Militaryeconomic cooperation of the CSTO and EAEU member states with third countries: challenges and threats to Russia

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Abstract


The Collective Security Treaty Organization (CSTO) was founded in 1992 for military-economic cooperation of member countries and mainly reflects the intention of Russia to maintain its zone of influence on the territory of the former USSR. In continuation of this policy, an agreement was concluded on the foundation of the Eurasian Economic Union (EAEU), which began its operation in 2015 and provides a certain freedom of movement of goods (services), capital and labor. These organizations provide effective interaction between the CSTO member states and the EAEU including common space between the countries and their development in a single trajectory, which allows to obtain a synergistic effect on the international arena. Thus, it is necessary to monitor the level of military-economic cooperation between the CSTO and EAEU member states. The purpose of this article was to study the challenges and threats to the Russia of military-economic cooperation of the CSTO and EAEU member states with third countries. To achieve this goal, military-economic cooperation of Tajikistan, Kyrgyzstan, Kazakhstan, Belarus, Armenia with third countries was examined and proposals were made for replacing purchases on the arms market with Russian counterparts. Some CSTO and EAEU countries seek to diversify their purchases in the arms market, providing a program of independent military development with the development of military-industrial cooperation with third countries. This situation forces Russia to ensure the development of plans for the import substitution of military products with Russian counterparts on the market of the CSTO and the EAEU. To test this hypothesis, we reviewed and analyzed publicly available statistics and documents, including data from the Stockholm International Peace Research Institute. In the course of data analysis, it was proved that Belarus, Kazakhstan and partially Armenia diversify their purchases of military equipment and weapons by actively developing military-economic cooperation with third countries, including China.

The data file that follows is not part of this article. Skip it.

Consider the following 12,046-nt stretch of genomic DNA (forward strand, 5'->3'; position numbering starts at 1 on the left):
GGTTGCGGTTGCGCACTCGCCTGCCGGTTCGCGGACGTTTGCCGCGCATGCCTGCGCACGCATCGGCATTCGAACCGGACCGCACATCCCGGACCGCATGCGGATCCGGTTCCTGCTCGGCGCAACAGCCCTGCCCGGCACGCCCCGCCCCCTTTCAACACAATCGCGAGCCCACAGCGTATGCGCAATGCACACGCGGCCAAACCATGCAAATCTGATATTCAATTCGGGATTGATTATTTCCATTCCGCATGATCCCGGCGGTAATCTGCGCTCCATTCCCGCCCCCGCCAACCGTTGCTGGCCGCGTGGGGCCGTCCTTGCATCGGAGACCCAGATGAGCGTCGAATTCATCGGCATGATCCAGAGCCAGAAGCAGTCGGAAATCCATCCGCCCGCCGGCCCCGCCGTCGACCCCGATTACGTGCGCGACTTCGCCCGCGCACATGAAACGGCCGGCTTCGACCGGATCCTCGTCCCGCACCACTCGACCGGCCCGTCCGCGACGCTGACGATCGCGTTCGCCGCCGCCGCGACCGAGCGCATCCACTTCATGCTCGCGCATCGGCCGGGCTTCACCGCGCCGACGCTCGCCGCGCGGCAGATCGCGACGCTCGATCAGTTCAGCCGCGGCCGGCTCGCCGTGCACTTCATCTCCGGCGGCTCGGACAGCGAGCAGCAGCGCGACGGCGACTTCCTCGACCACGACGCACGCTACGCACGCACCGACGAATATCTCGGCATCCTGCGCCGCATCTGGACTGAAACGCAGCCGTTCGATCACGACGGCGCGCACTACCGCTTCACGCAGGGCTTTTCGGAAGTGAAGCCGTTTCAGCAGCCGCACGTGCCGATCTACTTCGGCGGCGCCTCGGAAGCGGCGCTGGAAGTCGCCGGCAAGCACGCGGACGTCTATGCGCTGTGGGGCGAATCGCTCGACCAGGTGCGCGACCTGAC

About the authors

Ekaterina A. Degtereva

Peoples’ Friendship University of Russia (RUDN University)

Author for correspondence.
Email: degtereva-ea@rudn.ru
6 Miklukho-Maklaya St., Moscow, 117198, Russian Federation

PhD, Assistant Professor, Marketing Department of the Faculty of Economics

Anna M. Chernysheva

Peoples’ Friendship University of Russia (RUDN University)

Email: chernysheva-am@rudn.ru
6 Miklukho-Maklaya St., Moscow, 117198, Russian Federation

PhD, Assistant Professor, Marketing Department of the Faculty of Economics

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